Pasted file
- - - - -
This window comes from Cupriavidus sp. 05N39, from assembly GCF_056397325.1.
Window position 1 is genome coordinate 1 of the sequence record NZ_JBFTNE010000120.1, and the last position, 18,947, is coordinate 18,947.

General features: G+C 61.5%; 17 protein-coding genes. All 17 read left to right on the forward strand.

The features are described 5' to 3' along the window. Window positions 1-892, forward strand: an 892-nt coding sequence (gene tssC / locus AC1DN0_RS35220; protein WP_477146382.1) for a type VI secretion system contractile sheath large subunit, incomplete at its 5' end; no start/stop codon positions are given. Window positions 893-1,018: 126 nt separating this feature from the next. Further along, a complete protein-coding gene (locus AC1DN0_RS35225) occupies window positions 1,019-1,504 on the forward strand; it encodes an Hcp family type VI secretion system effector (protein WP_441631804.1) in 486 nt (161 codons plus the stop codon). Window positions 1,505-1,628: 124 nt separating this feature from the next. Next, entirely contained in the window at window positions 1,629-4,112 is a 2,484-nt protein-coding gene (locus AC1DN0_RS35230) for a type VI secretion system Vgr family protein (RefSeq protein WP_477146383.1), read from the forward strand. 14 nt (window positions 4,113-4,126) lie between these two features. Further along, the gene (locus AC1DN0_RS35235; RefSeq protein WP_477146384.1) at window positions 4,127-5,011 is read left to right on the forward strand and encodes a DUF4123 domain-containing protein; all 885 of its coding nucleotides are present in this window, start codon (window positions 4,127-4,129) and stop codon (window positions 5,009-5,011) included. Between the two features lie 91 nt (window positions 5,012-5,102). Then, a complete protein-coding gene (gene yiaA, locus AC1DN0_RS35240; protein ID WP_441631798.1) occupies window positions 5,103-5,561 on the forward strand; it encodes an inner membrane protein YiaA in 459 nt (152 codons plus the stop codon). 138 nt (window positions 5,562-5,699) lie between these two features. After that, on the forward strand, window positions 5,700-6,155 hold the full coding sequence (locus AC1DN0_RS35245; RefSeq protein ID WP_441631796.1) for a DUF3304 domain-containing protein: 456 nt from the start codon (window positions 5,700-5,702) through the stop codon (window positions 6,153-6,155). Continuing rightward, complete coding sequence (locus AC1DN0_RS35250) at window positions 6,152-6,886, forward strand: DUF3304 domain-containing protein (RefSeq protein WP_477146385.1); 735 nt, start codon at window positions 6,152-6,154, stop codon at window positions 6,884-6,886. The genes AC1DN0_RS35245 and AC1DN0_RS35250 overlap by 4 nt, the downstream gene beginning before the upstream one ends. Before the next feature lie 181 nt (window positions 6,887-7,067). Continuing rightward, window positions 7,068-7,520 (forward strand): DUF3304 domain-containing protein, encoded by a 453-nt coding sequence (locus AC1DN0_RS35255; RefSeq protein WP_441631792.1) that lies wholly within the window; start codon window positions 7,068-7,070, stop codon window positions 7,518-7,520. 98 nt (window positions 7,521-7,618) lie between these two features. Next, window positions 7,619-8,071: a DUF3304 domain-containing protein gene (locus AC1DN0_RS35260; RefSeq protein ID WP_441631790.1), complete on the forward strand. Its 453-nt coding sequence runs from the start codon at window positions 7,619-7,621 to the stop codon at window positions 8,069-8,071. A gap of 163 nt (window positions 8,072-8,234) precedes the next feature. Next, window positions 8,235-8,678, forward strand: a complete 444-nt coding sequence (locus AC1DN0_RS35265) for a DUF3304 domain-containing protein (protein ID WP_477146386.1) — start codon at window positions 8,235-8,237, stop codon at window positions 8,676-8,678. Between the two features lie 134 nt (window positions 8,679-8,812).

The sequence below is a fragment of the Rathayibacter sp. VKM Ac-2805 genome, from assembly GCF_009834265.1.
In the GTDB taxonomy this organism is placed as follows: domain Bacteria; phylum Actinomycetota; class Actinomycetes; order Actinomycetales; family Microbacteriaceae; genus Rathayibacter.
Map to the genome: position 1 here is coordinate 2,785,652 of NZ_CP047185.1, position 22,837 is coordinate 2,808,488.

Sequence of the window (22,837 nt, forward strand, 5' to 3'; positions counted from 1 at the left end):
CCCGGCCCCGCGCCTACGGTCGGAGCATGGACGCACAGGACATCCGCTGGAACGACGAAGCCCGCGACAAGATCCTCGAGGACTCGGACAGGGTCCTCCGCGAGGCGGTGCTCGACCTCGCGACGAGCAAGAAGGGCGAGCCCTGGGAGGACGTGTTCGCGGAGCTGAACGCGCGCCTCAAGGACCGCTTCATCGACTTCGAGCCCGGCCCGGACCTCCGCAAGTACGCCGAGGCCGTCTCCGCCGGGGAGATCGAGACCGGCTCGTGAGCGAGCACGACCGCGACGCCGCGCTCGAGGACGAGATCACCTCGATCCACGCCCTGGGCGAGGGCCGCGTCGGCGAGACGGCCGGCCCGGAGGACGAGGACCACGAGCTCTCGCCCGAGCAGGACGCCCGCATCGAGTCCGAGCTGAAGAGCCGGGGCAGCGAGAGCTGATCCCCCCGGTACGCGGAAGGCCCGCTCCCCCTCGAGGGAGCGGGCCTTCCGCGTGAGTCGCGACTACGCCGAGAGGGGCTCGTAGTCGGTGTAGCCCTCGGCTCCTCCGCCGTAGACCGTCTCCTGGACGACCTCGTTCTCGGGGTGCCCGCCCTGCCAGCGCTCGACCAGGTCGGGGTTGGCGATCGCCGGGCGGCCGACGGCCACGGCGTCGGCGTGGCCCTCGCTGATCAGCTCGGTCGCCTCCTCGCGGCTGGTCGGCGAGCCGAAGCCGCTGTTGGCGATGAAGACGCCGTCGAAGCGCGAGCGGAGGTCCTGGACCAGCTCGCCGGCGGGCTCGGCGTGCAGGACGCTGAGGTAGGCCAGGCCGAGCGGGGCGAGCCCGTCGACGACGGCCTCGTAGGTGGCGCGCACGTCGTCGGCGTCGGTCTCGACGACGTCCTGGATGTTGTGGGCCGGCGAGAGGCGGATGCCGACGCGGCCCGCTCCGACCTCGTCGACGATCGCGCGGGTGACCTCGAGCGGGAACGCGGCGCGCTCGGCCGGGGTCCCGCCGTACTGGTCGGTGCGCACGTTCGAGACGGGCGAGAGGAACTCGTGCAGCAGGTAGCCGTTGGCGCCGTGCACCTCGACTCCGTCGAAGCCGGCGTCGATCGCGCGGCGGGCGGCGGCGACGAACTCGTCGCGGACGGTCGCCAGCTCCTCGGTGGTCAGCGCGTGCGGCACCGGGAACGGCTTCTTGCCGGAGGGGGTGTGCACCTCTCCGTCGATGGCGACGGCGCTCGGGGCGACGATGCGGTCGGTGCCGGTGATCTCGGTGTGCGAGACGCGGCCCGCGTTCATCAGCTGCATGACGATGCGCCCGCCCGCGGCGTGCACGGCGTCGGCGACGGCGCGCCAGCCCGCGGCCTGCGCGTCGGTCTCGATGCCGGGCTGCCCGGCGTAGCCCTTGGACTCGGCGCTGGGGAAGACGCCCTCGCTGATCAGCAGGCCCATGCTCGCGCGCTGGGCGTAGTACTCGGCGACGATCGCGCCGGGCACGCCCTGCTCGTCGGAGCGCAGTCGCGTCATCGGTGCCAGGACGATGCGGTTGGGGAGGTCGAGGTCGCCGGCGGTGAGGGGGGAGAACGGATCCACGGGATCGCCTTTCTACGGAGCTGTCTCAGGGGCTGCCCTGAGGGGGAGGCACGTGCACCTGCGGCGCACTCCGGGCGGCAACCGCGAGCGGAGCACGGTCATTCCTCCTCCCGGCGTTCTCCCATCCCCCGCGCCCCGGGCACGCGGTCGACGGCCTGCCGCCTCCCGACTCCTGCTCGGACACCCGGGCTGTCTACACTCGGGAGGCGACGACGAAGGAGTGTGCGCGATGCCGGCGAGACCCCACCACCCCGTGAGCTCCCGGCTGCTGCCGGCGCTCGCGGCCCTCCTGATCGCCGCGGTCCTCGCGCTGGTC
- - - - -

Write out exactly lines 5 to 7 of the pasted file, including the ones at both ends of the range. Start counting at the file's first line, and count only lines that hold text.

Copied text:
The sequence below is a fragment of the Rathayibacter sp. VKM Ac-2805 genome, from assembly GCF_009834265.1.
In the GTDB taxonomy this organism is placed as follows: domain Bacteria; phylum Actinomycetota; class Actinomycetes; order Actinomycetales; family Microbacteriaceae; genus Rathayibacter.
Map to the genome: position 1 here is coordinate 2,785,652 of NZ_CP047185.1, position 22,837 is coordinate 2,808,488.